Golf games, much like the real-life sport, tend to elicit two very different emotions. For some of us, they’re the ultimate cross between relaxation and competition, but for others, they’re an exercise in abject frustration that often lead to hacked up fairways and bent clubs. Of course, we’d all prefer to be improving our handicap in the former, and Nintendo Switch’s latest trip up the links aims to find that chill sweet spot. Enter the isometric puzzle pitch that is Golf Peaks.

Originally released on iOS at the end of 2018, Golf Peaks is one of those little games that’s so simple that a) you’re surprised no one thought of it sooner, and b) you know that ‘simplicity’ is just a foundation for some devilishly challenging trick shots later on. Each course exists as an isometric set of platforms, and your task is to get your ball into the hole in the fewest number of strokes. So far, so golf. However, rather than simply hitting the ball until you’ve presumably caved in half of the course, you’re instead given a set of cards that each represent a specific number of spaces you can move at a time.

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Being a puzzle game first and foremost, the end result is something that more closely emulates the likes of Monument Valley and Bad North, albeit crossed with the tactical movement planning of Hitman GO. The courses start off simple enough, with only a simple mix of corners to traverse, but, as expected, the difficulty slowly starts to creep up as you start getting the handle of Golf Peaks’ very accessible premise. The game even tells you how many moves are needed to complete it. There’s one optimum solution, and while it might not be obvious at first swing, you’ve got all the information you need to sink that ball like a pro.

There are no timers to beat, or high scores to overcome. Just you, the ball, and the course. That spartan approach is golf to an, ahem, tee and ensures that every new course can be tackled at your own pace. It’s the perfect alternative to the likes of Tetris 99, offering that same sense of hard-earned achievement, just without the heart-straining levels of stress. However, just because Golf Peaks is moving at a strolling pace doesn’t mean it’s not going to throw all sorts of hazards and obstacles your way. We did say things would start to get complicated…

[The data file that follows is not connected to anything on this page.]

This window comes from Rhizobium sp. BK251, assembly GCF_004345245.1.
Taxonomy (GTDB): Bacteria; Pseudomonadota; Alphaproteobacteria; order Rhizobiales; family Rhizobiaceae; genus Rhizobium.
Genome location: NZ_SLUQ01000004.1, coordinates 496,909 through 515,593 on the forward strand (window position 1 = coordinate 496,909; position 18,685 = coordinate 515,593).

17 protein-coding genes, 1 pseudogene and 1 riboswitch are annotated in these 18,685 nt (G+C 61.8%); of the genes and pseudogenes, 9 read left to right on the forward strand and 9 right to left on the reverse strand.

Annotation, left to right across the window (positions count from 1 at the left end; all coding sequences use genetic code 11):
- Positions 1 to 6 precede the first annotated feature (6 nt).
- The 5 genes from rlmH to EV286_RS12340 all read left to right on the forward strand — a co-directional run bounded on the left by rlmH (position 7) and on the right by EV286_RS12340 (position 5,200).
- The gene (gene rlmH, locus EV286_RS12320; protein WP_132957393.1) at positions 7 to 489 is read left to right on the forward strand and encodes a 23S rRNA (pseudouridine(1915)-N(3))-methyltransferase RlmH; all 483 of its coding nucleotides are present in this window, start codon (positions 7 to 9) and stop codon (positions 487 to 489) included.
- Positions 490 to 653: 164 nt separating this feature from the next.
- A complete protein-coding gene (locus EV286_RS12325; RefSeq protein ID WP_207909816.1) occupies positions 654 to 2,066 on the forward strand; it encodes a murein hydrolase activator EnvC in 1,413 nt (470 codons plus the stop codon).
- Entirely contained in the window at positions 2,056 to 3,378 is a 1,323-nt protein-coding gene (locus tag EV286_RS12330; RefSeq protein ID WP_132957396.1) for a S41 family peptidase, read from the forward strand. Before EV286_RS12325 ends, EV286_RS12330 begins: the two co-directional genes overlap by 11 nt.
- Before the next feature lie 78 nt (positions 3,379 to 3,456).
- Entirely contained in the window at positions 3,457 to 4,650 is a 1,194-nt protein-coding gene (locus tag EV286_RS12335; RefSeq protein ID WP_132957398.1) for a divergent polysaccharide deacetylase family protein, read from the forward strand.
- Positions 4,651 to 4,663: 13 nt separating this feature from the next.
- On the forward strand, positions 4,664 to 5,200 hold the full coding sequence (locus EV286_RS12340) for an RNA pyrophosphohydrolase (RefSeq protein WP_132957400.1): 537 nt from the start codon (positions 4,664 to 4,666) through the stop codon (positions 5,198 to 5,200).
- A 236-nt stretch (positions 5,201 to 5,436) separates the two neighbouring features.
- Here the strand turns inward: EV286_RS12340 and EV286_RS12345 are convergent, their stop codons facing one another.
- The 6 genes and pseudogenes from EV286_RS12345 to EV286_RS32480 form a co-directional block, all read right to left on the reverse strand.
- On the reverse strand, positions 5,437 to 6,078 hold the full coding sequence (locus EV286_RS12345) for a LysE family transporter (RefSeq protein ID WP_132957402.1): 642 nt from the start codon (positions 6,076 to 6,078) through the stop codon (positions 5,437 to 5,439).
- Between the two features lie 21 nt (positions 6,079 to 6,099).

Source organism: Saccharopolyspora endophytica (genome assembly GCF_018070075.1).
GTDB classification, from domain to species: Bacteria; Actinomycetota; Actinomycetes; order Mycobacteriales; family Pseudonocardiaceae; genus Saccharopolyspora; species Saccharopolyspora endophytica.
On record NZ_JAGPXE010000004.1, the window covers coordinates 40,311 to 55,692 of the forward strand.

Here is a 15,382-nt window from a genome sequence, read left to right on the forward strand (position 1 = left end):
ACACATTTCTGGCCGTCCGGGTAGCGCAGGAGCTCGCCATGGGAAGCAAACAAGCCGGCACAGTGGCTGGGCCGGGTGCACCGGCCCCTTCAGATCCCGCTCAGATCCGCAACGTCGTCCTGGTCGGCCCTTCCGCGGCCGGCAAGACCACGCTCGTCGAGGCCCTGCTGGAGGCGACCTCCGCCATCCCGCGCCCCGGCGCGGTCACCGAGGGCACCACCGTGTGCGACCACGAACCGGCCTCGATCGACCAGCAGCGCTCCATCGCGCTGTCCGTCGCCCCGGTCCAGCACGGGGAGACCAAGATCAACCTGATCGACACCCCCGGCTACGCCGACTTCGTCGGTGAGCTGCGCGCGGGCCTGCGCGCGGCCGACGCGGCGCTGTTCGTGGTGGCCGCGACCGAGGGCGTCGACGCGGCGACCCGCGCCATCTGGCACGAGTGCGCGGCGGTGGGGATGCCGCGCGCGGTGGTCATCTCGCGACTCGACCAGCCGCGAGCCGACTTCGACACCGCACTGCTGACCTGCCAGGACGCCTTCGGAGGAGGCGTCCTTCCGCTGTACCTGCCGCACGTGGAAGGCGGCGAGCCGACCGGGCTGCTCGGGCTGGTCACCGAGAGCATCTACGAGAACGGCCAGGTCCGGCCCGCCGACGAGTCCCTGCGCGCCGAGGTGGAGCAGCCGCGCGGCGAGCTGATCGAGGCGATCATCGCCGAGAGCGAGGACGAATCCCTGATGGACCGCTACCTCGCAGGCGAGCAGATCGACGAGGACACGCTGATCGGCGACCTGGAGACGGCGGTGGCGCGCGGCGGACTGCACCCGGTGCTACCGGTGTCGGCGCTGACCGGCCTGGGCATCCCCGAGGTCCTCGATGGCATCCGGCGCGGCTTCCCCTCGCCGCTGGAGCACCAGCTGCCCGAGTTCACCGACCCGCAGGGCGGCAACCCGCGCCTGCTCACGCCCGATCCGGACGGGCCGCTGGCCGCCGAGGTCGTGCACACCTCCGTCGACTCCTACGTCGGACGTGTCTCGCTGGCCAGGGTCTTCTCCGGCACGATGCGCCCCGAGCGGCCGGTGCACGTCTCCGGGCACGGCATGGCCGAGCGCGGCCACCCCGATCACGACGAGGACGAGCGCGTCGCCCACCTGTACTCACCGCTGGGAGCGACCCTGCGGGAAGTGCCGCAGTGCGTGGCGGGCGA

Eventually, Golf Peaks starts adding in various hazards such as water and sand traps, and more unusual obstacles such as portals. Each one comes with its very own mini tutorial so you can really get the hang of the dimensions they bring to the game before challenging each one properly. These hazards affect the ball in different ways, adding a little more complication to proceedings. When certain courses start juggling multiple obstacles and traps, things start to get very tasty, but it’s all channelled through that same relaxed prism so however tricky each challenge becomes, you always know there’s a simple solution to get there.

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When coupled with all manner of special shots and strokes – with each one sending the ball a specific distance – even the seemingly simplest of courses can be a real head-scratcher. Even something as simple as a set or corners will push you to think in three dimensions. Can I hit the back off that cushion to reach that corner? Which order or shots do I need to take to get around these multiple sand traps? It’s a the perfect kind of short burst gameplay loop that suited mobile perfectly, and it’s just as snug on Switch.

You can play via the touchscreen, or you can make the most of those analog sticks and face buttons. Using the left stick to aim the ball and ‘A’ to select your shot choice offered a little more tactical feedback than a touchscreen input, but you can seamlessly switch between the two at will if you so wish. It’s just a shame that Golf Peaks is over so quickly. There are plenty of worlds, and their respective courses, to burn through (and bonus ones thrown on top), but we swung our way through all of them in a few hours. Still, for such a low price, it’s difficult to grumble too much.

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